France’s approach to freedom of speech inconsistent, confusing
Free speech for me, but not for thee?
The arrest of a French comedian on charges stemming from posts on his Facebook page has prompted criticism of double standards on free speech. The critics have a valid point.
In the aftermath of the Charlie Hebdo attack and its “I am Charlie” vigil slogan, Dieudonne M’bala M’bala posted that he felt like “Charlie Coulibaly,” referring to the name a gunmen who attacked a Jewish grocery store. Police arrested Dieudonne for “glorifying terrorism.”
Coulibaly killed a policewoman and four customers at a kosher shop last week, two days after the attack on the Charlie Hebdo newspaper.
Dieudonne is known for anti-semitic speech, and last year he openly mocked the killing a American journalist James Foley at the hands of Islamic State.
Many critics have pointed out the seeming double standard. The French appear to be saying that mocking the Muslim Prophet should be protected speech, but mocking other people or issues should lead to arrest. American comedian Jon Stewart pointed out the contradiction of arresting someone for their speech after hosting a massive free speech rally.
The arrest points to France’s troubled history with the protection of free speech. For instance, in 2013 police arrested a protestor on charges of “insulting” the French president. The European Court of Human Rights overturned the conviction as a violation of speaker’s human right to free expression. Last year, Paris banned pro-Palestinian protests on public order grounds.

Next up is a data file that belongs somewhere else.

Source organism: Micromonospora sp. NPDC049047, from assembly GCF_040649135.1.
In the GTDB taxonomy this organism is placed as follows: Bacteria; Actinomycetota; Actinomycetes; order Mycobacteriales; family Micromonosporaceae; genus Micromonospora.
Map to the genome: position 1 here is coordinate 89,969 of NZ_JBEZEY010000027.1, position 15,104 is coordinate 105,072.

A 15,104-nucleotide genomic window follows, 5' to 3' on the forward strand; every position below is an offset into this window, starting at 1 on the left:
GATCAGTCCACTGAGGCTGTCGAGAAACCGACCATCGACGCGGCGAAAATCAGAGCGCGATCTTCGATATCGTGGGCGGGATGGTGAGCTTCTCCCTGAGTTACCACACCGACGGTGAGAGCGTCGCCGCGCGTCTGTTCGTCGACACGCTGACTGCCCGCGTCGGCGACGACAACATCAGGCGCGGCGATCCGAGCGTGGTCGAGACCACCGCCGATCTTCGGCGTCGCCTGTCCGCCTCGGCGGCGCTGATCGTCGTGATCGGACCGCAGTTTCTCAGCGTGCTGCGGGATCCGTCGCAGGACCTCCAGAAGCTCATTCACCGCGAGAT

But, critics shouldn’t lump France’s approach to free speech with other “Western” countries.
In the United States, Dieudonne’s comments would have never landed him in jail. A 1969 Supreme Court ruling, Brandenburg v. Ohio, protects inflammatory, racist and hateful speech. The high court drew the line at incitement for “imminent lawless action.” The ruling aligned with a landmark decision in which the court reasoned that only a generous tolerance for all speech could ensure that debates were “uninhibited, robust and wide-open.”
So, U.S. speakers can say whatever they want on their Facebook page as long as they’re not making any specific threats of violence. Dieudonne’s speech falls well short of the Brandenburg standard.
Similarly, laws against insulting public officials have been ruled unconstitutional and any regulation of protests must be “content-neutral.”
Criticize France for their double-standards but note that other countries are more careful about protecting all expression, even that speech which we may feel is offensive.